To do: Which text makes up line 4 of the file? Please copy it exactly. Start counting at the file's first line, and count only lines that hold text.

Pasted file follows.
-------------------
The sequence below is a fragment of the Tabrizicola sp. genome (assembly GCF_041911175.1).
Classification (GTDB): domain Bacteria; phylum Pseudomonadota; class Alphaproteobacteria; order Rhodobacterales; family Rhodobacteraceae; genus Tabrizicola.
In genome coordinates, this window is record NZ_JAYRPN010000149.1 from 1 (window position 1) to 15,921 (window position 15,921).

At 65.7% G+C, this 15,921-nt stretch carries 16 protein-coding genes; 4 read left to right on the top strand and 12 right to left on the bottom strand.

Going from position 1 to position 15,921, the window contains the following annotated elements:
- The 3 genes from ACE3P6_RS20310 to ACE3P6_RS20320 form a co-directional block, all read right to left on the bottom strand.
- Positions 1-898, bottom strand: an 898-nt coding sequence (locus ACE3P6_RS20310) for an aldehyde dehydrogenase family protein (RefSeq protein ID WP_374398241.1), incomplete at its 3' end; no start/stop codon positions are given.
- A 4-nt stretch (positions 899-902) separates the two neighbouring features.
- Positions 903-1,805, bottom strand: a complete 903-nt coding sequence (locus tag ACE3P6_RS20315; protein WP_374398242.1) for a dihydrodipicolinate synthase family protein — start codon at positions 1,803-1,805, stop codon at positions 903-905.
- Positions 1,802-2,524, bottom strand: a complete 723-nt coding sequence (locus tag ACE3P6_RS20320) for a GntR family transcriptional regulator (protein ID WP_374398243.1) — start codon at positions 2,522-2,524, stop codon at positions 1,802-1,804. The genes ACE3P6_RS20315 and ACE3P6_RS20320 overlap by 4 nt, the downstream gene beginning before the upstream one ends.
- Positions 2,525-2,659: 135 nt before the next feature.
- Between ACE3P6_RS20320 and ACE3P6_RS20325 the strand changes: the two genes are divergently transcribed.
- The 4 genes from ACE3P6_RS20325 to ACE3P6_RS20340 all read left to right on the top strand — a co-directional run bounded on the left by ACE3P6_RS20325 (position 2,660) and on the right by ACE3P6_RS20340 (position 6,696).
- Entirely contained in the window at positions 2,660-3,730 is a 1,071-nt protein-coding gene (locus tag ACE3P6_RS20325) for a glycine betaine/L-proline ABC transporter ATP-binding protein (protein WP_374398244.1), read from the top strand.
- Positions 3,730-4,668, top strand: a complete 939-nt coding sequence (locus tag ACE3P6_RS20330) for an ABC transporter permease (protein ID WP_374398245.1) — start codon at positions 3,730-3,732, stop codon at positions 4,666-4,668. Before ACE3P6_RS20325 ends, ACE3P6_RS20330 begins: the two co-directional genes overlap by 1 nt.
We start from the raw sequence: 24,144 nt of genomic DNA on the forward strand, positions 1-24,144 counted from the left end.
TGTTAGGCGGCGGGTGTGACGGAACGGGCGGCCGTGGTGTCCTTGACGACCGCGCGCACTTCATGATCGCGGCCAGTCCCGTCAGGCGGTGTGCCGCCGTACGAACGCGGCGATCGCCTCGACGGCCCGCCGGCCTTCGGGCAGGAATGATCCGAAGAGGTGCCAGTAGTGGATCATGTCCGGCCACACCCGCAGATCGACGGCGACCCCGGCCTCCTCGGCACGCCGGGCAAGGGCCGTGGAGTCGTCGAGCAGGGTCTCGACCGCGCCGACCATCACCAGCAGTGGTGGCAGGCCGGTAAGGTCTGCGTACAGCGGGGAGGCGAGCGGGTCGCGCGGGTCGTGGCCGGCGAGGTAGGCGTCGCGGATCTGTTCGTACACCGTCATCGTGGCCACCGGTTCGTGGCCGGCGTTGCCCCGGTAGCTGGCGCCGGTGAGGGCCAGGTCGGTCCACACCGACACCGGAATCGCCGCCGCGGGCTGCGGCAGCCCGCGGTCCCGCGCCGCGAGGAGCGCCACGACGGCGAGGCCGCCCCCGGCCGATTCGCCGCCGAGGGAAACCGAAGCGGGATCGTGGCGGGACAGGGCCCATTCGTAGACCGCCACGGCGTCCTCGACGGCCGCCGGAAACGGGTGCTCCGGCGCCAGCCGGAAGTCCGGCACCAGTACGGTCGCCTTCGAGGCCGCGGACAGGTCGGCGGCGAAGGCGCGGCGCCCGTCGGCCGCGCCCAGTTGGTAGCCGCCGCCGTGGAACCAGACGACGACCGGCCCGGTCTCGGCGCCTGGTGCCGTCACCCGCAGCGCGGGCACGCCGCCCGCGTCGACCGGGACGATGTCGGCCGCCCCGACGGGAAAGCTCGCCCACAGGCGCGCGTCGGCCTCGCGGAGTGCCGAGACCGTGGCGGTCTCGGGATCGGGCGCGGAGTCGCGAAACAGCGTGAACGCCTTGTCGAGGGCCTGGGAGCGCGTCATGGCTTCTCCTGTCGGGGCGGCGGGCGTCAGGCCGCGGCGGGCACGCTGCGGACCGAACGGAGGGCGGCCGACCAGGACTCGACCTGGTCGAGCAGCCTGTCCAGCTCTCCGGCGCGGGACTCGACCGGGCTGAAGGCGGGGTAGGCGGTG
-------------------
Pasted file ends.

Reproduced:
At 65.7% G+C, this 15,921-nt stretch carries 16 protein-coding genes; 4 read left to right on the top strand and 12 right to left on the bottom strand.